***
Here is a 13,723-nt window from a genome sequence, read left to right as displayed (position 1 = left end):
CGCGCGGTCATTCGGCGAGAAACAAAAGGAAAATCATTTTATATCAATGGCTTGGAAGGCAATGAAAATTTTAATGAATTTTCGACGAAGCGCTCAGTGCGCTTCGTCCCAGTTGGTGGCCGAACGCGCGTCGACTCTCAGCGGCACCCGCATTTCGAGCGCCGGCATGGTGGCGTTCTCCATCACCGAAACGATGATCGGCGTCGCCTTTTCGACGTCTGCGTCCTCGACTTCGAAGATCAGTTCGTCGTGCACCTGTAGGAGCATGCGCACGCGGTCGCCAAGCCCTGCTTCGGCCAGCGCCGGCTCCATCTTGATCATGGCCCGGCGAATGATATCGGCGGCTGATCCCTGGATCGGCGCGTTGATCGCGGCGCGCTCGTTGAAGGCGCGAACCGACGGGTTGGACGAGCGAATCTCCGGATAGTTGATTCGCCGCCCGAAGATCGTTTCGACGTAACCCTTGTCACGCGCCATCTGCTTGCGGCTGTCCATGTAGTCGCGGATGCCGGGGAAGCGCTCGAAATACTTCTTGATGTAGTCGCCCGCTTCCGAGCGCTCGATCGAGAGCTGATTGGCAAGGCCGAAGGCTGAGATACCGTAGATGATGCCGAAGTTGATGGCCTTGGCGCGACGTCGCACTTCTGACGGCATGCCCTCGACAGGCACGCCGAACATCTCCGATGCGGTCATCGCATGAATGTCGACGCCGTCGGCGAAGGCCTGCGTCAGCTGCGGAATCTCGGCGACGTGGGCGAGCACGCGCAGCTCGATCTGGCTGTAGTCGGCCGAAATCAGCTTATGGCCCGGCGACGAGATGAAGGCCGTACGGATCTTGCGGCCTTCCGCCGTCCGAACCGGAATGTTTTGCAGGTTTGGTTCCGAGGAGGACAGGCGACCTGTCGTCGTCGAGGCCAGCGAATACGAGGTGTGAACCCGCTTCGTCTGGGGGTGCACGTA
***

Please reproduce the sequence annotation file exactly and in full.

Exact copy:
Here is a 13,723-nt window from a genome sequence, read left to right as displayed (position 1 = left end):
CGCGCGGTCATTCGGCGAGAAACAAAAGGAAAATCATTTTATATCAATGGCTTGGAAGGCAATGAAAATTTTAATGAATTTTCGACGAAGCGCTCAGTGCGCTTCGTCCCAGTTGGTGGCCGAACGCGCGTCGACTCTCAGCGGCACCCGCATTTCGAGCGCCGGCATGGTGGCGTTCTCCATCACCGAAACGATGATCGGCGTCGCCTTTTCGACGTCTGCGTCCTCGACTTCGAAGATCAGTTCGTCGTGCACCTGTAGGAGCATGCGCACGCGGTCGCCAAGCCCTGCTTCGGCCAGCGCCGGCTCCATCTTGATCATGGCCCGGCGAATGATATCGGCGGCTGATCCCTGGATCGGCGCGTTGATCGCGGCGCGCTCGTTGAAGGCGCGAACCGACGGGTTGGACGAGCGAATCTCCGGATAGTTGATTCGCCGCCCGAAGATCGTTTCGACGTAACCCTTGTCACGCGCCATCTGCTTGCGGCTGTCCATGTAGTCGCGGATGCCGGGGAAGCGCTCGAAATACTTCTTGATGTAGTCGCCCGCTTCCGAGCGCTCGATCGAGAGCTGATTGGCAAGGCCGAAGGCTGAGATACCGTAGATGATGCCGAAGTTGATGGCCTTGGCGCGACGTCGCACTTCTGACGGCATGCCCTCGACAGGCACGCCGAACATCTCCGATGCGGTCATCGCATGAATGTCGACGCCGTCGGCGAAGGCCTGCGTCAGCTGCGGAATCTCGGCGACGTGGGCGAGCACGCGCAGCTCGATCTGGCTGTAGTCGGCCGAAATCAGCTTATGGCCCGGCGACGAGATGAAGGCCGTACGGATCTTGCGGCCTTCCGCCGTCCGAACCGGAATGTTTTGCAGGTTTGGTTCCGAGGAGGACAGGCGACCTGTCGTCGTCGAGGCCAGCGAATACGAGGTGTGAACCCGCTTCGTCTGGGGGTGCACGTA